3 February 2016
For those of us on the Labor side of the House, when we think about South Australian politics so often we think about Don Dunstan, that great social reformer who brought South Australia out of the 1950s and 1960s with a splash of sartorial flair and with an openness to social reforms that reflected the social change of the 1960s. Don Dunstan was a unique political figure and the social reforms he put in place in South Australia presaged much of what the Whitlam government did.
Yet often sitting in Dunstan's shadows is John Bannon, who did for the economic side of South Australia what Don Dunstan did for the social side. He was the longest-serving Labor Premier of South Australia, and during the entirety of his 10 years as Premier he also held the position of Treasurer—an extraordinary feat. Some of his more notable achievements in expanding the economic potential of South Australia include winning the Grand Prix for Adelaide, establishing Australia's submarine industry, developing the River Torrens bank as an events and tourism precinct, converting part of the Adelaide railway station into a convention centre and facilitating the establishment of the Olympic Dam copper and uranium mine in 1988—I should say after a not inconsiderable effort on John's part to change Labor Party policy.
Those achievements meant that he was responsible for a substantial increase in the economic base of South Australia and for a significant rebound in its economy after the moribund economic situation it had been in in the early 1980s. He also recognised the importance of reducing the state's debt. But sadly, his important economic legacy was tarnished by the State Bank of South Australia crisis, something that would be indelibly associated with the Bannon government but events over which the Bannon government had little control. He again displayed the perseverance for which he was so well known. Despite knowing that it would damage his own political career, John Bannon acted with diligence and integrity during the host of inquiries which would eventually exonerate him.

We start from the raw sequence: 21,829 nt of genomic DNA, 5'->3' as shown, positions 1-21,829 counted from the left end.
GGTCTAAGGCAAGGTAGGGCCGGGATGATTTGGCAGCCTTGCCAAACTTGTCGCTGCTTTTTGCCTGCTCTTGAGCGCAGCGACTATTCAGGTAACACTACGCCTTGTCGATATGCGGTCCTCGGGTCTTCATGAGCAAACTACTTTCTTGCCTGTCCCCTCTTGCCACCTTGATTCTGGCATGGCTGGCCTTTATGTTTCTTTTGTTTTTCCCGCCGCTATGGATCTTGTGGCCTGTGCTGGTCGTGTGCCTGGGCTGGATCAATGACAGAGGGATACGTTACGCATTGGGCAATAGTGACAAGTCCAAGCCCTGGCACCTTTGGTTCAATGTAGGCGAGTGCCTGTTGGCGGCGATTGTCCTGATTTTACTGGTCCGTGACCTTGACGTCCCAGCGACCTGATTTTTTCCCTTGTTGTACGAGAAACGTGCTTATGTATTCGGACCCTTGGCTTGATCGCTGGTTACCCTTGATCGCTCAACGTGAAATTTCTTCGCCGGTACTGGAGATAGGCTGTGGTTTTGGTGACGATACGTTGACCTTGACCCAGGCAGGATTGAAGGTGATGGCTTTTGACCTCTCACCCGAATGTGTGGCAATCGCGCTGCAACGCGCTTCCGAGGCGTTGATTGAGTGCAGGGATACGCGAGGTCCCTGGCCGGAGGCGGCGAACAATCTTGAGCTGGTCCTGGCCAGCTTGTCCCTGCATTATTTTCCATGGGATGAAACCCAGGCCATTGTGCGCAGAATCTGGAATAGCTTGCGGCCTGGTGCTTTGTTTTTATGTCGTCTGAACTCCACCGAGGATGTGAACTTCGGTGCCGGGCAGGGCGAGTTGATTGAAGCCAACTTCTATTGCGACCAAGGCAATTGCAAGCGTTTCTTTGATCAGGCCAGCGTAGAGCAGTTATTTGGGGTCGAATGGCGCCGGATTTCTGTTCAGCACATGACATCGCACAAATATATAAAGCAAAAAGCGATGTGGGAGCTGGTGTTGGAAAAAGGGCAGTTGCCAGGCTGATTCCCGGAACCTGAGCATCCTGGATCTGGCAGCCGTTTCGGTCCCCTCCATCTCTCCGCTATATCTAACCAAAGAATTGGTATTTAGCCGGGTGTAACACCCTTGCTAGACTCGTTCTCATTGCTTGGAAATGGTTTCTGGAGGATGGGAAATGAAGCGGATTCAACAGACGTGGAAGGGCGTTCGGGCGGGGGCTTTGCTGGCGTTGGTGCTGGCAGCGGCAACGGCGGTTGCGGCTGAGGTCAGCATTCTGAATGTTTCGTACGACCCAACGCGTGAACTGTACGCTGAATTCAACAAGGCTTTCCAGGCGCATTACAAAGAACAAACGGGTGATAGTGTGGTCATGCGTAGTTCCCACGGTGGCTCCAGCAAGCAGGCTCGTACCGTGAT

He might, as a Shakespeare enthusiast, have been tempted to languish in tragedy following his resignation, but instead he remained an enthusiastic, active and productive member of Australian society. He became a director of the ABC, completed a PhD in Australian political history at Flinders University, received an honorary doctorate in law and research and lectured as an academic. He contributed until the very last, briefing the Prime Minister on federalism and attending the Australia day-night cricket match at the new Adelaide Oval just days before his passing.
As a fellow political runner, it would be remiss of me not to acknowledge John Bannon's extraordinary ability to combine marathon running with politics. He ran 28 Adelaide marathons, 11 of them in under three hours. I have got under three hours a couple of times but I will never get to John Bannon's pace. John's fastest marathon was two hours 44 minutes. That is a marathon pace which for part of the 20th century would have been the Australian record. He managed to maintain that personal discipline of getting out for a run whenever he could, and the grit and perseverance which is required to complete so many marathons at such a pace defined his political career. In a beautiful obituary in The Sydney Morning Herald, Mark Kenny wrote:
Even now when I'm grinding out the kilometres in Canberra, I often rely on something John Bannon once confided about distance training. He said when your body wants to stop, you can always go a bit further, and you will be glad you made that choice.
This was a choice that John Bannon made in his running but also a choice that he made in his economic reforms. He always chose to go that extra kilometre, to put in that extra bit of effort. South Australia and Australia as a whole are better for his policy achievements, and all of us as parliamentarians can learn from his example of tenacity, effort and individual perseverance. I express my condolences to his family and acknowledge a fallen giant of Australian politics. John Bannon, rest in peace.
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